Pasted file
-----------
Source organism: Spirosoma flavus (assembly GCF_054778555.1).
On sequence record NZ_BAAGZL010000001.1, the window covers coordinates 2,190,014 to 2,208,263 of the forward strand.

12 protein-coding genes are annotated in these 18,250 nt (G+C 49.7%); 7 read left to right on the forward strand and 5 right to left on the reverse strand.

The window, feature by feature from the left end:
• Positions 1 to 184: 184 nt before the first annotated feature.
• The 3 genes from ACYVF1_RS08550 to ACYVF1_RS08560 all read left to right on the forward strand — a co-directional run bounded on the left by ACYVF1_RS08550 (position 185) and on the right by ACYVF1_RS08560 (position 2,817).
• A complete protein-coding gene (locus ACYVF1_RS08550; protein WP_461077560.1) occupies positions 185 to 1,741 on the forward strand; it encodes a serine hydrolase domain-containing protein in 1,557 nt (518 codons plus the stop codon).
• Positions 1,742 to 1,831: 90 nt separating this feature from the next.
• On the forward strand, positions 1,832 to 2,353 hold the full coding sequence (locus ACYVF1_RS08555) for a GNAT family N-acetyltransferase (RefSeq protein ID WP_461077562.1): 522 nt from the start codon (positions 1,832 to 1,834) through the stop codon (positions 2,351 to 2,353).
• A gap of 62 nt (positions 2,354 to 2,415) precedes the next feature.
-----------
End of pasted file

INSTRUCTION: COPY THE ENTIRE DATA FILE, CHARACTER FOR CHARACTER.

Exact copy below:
Source organism: Spirosoma flavus (assembly GCF_054778555.1).
On sequence record NZ_BAAGZL010000001.1, the window covers coordinates 2,190,014 to 2,208,263 of the forward strand.

12 protein-coding genes are annotated in these 18,250 nt (G+C 49.7%); 7 read left to right on the forward strand and 5 right to left on the reverse strand.

The window, feature by feature from the left end:
• Positions 1 to 184: 184 nt before the first annotated feature.
• The 3 genes from ACYVF1_RS08550 to ACYVF1_RS08560 all read left to right on the forward strand — a co-directional run bounded on the left by ACYVF1_RS08550 (position 185) and on the right by ACYVF1_RS08560 (position 2,817).
• A complete protein-coding gene (locus ACYVF1_RS08550; protein WP_461077560.1) occupies positions 185 to 1,741 on the forward strand; it encodes a serine hydrolase domain-containing protein in 1,557 nt (518 codons plus the stop codon).
• Positions 1,742 to 1,831: 90 nt separating this feature from the next.
• On the forward strand, positions 1,832 to 2,353 hold the full coding sequence (locus ACYVF1_RS08555) for a GNAT family N-acetyltransferase (RefSeq protein ID WP_461077562.1): 522 nt from the start codon (positions 1,832 to 1,834) through the stop codon (positions 2,351 to 2,353).
• A gap of 62 nt (positions 2,354 to 2,415) precedes the next feature.